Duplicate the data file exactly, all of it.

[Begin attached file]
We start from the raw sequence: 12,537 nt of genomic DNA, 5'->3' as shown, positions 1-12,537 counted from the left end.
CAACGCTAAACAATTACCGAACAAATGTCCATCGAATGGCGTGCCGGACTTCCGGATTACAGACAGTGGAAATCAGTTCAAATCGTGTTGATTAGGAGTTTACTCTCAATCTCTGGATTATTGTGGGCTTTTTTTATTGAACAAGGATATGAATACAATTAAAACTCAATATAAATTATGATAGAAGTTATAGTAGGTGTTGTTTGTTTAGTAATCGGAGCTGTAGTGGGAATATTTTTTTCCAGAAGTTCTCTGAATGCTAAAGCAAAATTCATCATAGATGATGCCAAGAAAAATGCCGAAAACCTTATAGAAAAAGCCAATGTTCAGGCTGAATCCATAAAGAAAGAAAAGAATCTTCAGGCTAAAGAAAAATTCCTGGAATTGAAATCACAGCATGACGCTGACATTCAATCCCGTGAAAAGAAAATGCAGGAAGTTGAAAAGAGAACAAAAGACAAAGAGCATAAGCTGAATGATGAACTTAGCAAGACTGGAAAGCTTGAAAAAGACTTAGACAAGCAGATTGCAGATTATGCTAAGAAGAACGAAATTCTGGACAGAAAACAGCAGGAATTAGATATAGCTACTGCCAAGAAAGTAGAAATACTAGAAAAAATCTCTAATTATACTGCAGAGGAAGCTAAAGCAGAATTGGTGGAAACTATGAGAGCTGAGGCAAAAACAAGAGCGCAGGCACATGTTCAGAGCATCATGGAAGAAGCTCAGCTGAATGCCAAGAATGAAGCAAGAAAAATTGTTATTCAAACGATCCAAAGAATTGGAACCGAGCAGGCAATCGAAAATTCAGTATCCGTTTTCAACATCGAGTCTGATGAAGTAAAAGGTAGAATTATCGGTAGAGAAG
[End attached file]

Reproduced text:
We start from the raw sequence: 12,537 nt of genomic DNA, 5'->3' as shown, positions 1-12,537 counted from the left end.
CAACGCTAAACAATTACCGAACAAATGTCCATCGAATGGCGTGCCGGACTTCCGGATTACAGACAGTGGAAATCAGTTCAAATCGTGTTGATTAGGAGTTTACTCTCAATCTCTGGATTATTGTGGGCTTTTTTTATTGAACAAGGATATGAATACAATTAAAACTCAATATAAATTATGATAGAAGTTATAGTAGGTGTTGTTTGTTTAGTAATCGGAGCTGTAGTGGGAATATTTTTTTCCAGAAGTTCTCTGAATGCTAAAGCAAAATTCATCATAGATGATGCCAAGAAAAATGCCGAAAACCTTATAGAAAAAGCCAATGTTCAGGCTGAATCCATAAAGAAAGAAAAGAATCTTCAGGCTAAAGAAAAATTCCTGGAATTGAAATCACAGCATGACGCTGACATTCAATCCCGTGAAAAGAAAATGCAGGAAGTTGAAAAGAGAACAAAAGACAAAGAGCATAAGCTGAATGATGAACTTAGCAAGACTGGAAAGCTTGAAAAAGACTTAGACAAGCAGATTGCAGATTATGCTAAGAAGAACGAAATTCTGGACAGAAAACAGCAGGAATTAGATATAGCTACTGCCAAGAAAGTAGAAATACTAGAAAAAATCTCTAATTATACTGCAGAGGAAGCTAAAGCAGAATTGGTGGAAACTATGAGAGCTGAGGCAAAAACAAGAGCGCAGGCACATGTTCAGAGCATCATGGAAGAAGCTCAGCTGAATGCCAAGAATGAAGCAAGAAAAATTGTTATTCAAACGATCCAAAGAATTGGAACCGAGCAGGCAATCGAAAATTCAGTATCCGTTTTCAACATCGAGTCTGATGAAGTAAAAGGTAGAATTATCGGTAGAGAAG